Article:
initiatives, such as Project Cohesion, and calls upon Paris Pact partners to further
promote international and regional initiatives;
10. Welcomes the launch, under the guidance of UNODC and the Project
Cohesion Task Force, of the Targeted Anti-Trafficking Regional Communication,
Expertise and Training (TARCET) initiative, targeting precursors used in the
manufacture of heroin in Afghanistan, and urges the Paris Pact partners to cooperate
closely in a view to achieve its successful implementation;
11. Recognizes the legitimate need of industry to have access to precursors
and its important role in preventing the diversion of precursors, and encourages all
Member States, in particular producing countries, Afghanistan and its neighbours to
develop partnerships with the private sector so as to prevent the diversion of
12. Looks forward to the outcome of the international conference in support
of Afghanistan, which will be held in Paris on 12 June 2008, and encourages the
participants to the Conference to make concrete proposals on the ways to address
the problem of diversion of chemical precursors for illicit use, in the wider
framework of the discussions on the strengthening of counter-narcotics activities in
S/RES/1817 (2008)
08-37611 5
the Afghanistan National Development Strategy and National Drug Control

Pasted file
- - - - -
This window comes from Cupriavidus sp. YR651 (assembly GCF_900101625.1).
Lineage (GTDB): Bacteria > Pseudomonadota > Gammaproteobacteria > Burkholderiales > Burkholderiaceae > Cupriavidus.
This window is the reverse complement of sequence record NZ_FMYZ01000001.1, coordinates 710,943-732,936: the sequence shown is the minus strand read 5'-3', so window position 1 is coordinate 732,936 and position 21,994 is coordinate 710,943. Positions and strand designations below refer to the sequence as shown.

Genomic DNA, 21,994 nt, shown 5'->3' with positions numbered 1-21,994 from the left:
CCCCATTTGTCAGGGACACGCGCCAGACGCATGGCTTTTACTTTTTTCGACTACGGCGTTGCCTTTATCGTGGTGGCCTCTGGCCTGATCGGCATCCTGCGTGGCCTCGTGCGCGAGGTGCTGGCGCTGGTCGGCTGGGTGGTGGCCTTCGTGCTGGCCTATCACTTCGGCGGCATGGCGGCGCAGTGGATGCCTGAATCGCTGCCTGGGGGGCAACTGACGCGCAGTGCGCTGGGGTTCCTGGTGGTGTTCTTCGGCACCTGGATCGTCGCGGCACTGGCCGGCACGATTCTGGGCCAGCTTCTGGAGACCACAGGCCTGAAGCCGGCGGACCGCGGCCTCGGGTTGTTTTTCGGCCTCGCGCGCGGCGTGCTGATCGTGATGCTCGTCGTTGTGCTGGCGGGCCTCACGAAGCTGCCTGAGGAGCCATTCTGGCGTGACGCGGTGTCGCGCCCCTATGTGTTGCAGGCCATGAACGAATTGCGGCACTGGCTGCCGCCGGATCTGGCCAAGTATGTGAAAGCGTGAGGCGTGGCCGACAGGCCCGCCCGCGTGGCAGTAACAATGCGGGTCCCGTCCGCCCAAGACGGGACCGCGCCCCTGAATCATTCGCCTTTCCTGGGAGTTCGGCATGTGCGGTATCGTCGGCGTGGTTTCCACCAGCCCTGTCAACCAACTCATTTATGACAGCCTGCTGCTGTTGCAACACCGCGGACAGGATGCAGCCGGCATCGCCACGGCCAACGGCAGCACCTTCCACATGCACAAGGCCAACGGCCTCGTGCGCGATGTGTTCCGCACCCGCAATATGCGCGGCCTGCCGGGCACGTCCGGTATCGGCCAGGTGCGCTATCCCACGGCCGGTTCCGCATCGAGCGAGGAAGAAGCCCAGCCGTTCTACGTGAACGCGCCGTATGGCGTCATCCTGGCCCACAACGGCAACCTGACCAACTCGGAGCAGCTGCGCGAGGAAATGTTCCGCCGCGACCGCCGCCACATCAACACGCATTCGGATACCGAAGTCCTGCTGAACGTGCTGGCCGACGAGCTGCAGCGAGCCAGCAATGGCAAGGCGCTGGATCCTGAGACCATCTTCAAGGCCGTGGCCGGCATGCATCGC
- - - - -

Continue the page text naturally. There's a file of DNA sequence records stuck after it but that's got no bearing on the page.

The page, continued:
13. Encourages Member States to submit to the Committee established
pursuant to resolution 1267 (1999) for inclusion on the Consolidated List names of
individuals and entities participating in the financing or support of acts or activities
of Al-Qaida, Usama bin Laden and the Taliban, and other individuals, groups,
undertakings and entities associated with them, using proceeds derived from the
illicit cultivation, production, and trafficking of narcotic drugs produced in
Afghanistan and their precursors, in order to give full effect to the relevant
provisions of resolution 1735 (2006);
14. Requests the Secretary-General to include, as appropriate, in his regular
reports to the Security Council and the General Assembly on the situation in
Afghanistan, in close consultation with UNODC and INCB, observations and
recommendations on the fight against drug production and trafficking, notably on
the issue of the illicit traffic of chemical precursors to and within Afghanistan;
15. Invites the Commission on Narcotic Drugs to consider, in accordance
with its mandate, ways to strengthen regional and international cooperation to
prevent the diversion and smuggling of chemical precursors to and within
Afghanistan, and further opportunities for Member States to support the Afghan
Government in developing capacities to tackle precursors and trafficking;
16. Decides to remain seized of the matter.

The situation in Afghanistan
Related with resolutions
1267 1659 1735 1776 1806
Quoted in resolutions
1822 1868 1917 1974 2041 2096 2145 2210 2274
Security Council Composition